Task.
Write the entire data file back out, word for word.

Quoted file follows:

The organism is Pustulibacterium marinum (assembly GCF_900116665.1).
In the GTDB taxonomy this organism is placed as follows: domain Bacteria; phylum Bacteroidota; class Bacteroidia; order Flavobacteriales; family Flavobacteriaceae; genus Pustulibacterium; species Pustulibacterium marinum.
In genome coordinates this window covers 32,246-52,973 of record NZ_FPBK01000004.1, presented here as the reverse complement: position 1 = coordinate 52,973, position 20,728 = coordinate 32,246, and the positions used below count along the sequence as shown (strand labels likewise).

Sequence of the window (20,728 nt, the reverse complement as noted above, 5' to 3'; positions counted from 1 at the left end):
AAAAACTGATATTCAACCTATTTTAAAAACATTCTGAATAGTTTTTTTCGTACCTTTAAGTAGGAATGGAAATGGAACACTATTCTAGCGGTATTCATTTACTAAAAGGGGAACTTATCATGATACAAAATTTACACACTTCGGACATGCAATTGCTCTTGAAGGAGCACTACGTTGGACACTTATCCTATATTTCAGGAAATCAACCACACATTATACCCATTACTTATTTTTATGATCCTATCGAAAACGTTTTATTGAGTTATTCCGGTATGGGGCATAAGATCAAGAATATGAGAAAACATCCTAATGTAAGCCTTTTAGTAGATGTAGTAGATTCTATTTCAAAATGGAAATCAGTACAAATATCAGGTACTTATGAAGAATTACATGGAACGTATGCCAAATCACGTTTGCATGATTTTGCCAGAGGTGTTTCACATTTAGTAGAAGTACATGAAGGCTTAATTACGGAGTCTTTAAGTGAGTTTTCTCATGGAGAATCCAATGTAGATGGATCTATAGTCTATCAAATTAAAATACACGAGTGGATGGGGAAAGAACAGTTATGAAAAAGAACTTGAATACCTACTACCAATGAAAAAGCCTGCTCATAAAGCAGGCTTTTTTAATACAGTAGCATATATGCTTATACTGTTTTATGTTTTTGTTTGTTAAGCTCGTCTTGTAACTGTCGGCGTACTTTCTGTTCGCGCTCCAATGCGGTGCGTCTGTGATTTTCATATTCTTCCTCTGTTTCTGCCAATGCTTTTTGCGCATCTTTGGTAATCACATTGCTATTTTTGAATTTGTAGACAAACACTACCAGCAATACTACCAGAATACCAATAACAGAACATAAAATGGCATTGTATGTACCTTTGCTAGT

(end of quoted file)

The organism is Pustulibacterium marinum (assembly GCF_900116665.1).
In the GTDB taxonomy this organism is placed as follows: domain Bacteria; phylum Bacteroidota; class Bacteroidia; order Flavobacteriales; family Flavobacteriaceae; genus Pustulibacterium; species Pustulibacterium marinum.
In genome coordinates this window covers 32,246-52,973 of record NZ_FPBK01000004.1, presented here as the reverse complement: position 1 = coordinate 52,973, position 20,728 = coordinate 32,246, and the positions used below count along the sequence as shown (strand labels likewise).

Sequence of the window (20,728 nt, the reverse complement as noted above, 5' to 3'; positions counted from 1 at the left end):
AAAAACTGATATTCAACCTATTTTAAAAACATTCTGAATAGTTTTTTTCGTACCTTTAAGTAGGAATGGAAATGGAACACTATTCTAGCGGTATTCATTTACTAAAAGGGGAACTTATCATGATACAAAATTTACACACTTCGGACATGCAATTGCTCTTGAAGGAGCACTACGTTGGACACTTATCCTATATTTCAGGAAATCAACCACACATTATACCCATTACTTATTTTTATGATCCTATCGAAAACGTTTTATTGAGTTATTCCGGTATGGGGCATAAGATCAAGAATATGAGAAAACATCCTAATGTAAGCCTTTTAGTAGATGTAGTAGATTCTATTTCAAAATGGAAATCAGTACAAATATCAGGTACTTATGAAGAATTACATGGAACGTATGCCAAATCACGTTTGCATGATTTTGCCAGAGGTGTTTCACATTTAGTAGAAGTACATGAAGGCTTAATTACGGAGTCTTTAAGTGAGTTTTCTCATGGAGAATCCAATGTAGATGGATCTATAGTCTATCAAATTAAAATACACGAGTGGATGGGGAAAGAACAGTTATGAAAAAGAACTTGAATACCTACTACCAATGAAAAAGCCTGCTCATAAAGCAGGCTTTTTTAATACAGTAGCATATATGCTTATACTGTTTTATGTTTTTGTTTGTTAAGCTCGTCTTGTAACTGTCGGCGTACTTTCTGTTCGCGCTCCAATGCGGTGCGTCTGTGATTTTCATATTCTTCCTCTGTTTCTGCCAATGCTTTTTGCGCATCTTTGGTAATCACATTGCTATTTTTGAATTTGTAGACAAACACTACCAGCAATACTACCAGAATACCAATAACAGAACATAAAATGGCATTGTATGTACCTTTGCTAGT